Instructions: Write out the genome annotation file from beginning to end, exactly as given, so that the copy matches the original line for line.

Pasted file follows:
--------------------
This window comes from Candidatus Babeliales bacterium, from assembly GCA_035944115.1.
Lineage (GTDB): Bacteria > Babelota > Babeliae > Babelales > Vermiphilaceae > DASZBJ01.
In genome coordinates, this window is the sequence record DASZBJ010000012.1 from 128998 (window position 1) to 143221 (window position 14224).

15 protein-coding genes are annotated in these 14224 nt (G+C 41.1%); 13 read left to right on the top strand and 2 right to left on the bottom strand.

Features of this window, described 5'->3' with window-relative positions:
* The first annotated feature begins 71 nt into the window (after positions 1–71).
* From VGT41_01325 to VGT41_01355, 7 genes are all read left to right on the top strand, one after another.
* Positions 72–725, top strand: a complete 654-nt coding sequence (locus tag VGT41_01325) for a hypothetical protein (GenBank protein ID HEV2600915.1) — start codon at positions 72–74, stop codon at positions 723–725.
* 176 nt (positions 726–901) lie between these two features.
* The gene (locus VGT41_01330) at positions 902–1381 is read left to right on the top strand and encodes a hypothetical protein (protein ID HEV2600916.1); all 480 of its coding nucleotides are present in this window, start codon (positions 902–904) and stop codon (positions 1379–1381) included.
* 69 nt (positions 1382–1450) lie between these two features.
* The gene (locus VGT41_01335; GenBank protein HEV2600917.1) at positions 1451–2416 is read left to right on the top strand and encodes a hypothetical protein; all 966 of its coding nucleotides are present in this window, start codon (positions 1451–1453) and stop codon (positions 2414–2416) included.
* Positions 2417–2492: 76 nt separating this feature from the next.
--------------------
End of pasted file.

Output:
This window comes from Candidatus Babeliales bacterium, from assembly GCA_035944115.1.
Lineage (GTDB): Bacteria > Babelota > Babeliae > Babelales > Vermiphilaceae > DASZBJ01.
In genome coordinates, this window is the sequence record DASZBJ010000012.1 from 128998 (window position 1) to 143221 (window position 14224).

15 protein-coding genes are annotated in these 14224 nt (G+C 41.1%); 13 read left to right on the top strand and 2 right to left on the bottom strand.

Features of this window, described 5'->3' with window-relative positions:
* The first annotated feature begins 71 nt into the window (after positions 1–71).
* From VGT41_01325 to VGT41_01355, 7 genes are all read left to right on the top strand, one after another.
* Positions 72–725, top strand: a complete 654-nt coding sequence (locus tag VGT41_01325) for a hypothetical protein (GenBank protein ID HEV2600915.1) — start codon at positions 72–74, stop codon at positions 723–725.
* 176 nt (positions 726–901) lie between these two features.
* The gene (locus VGT41_01330) at positions 902–1381 is read left to right on the top strand and encodes a hypothetical protein (protein ID HEV2600916.1); all 480 of its coding nucleotides are present in this window, start codon (positions 902–904) and stop codon (positions 1379–1381) included.
* 69 nt (positions 1382–1450) lie between these two features.
* The gene (locus VGT41_01335; GenBank protein HEV2600917.1) at positions 1451–2416 is read left to right on the top strand and encodes a hypothetical protein; all 966 of its coding nucleotides are present in this window, start codon (positions 1451–1453) and stop codon (positions 2414–2416) included.
* Positions 2417–2492: 76 nt separating this feature from the next.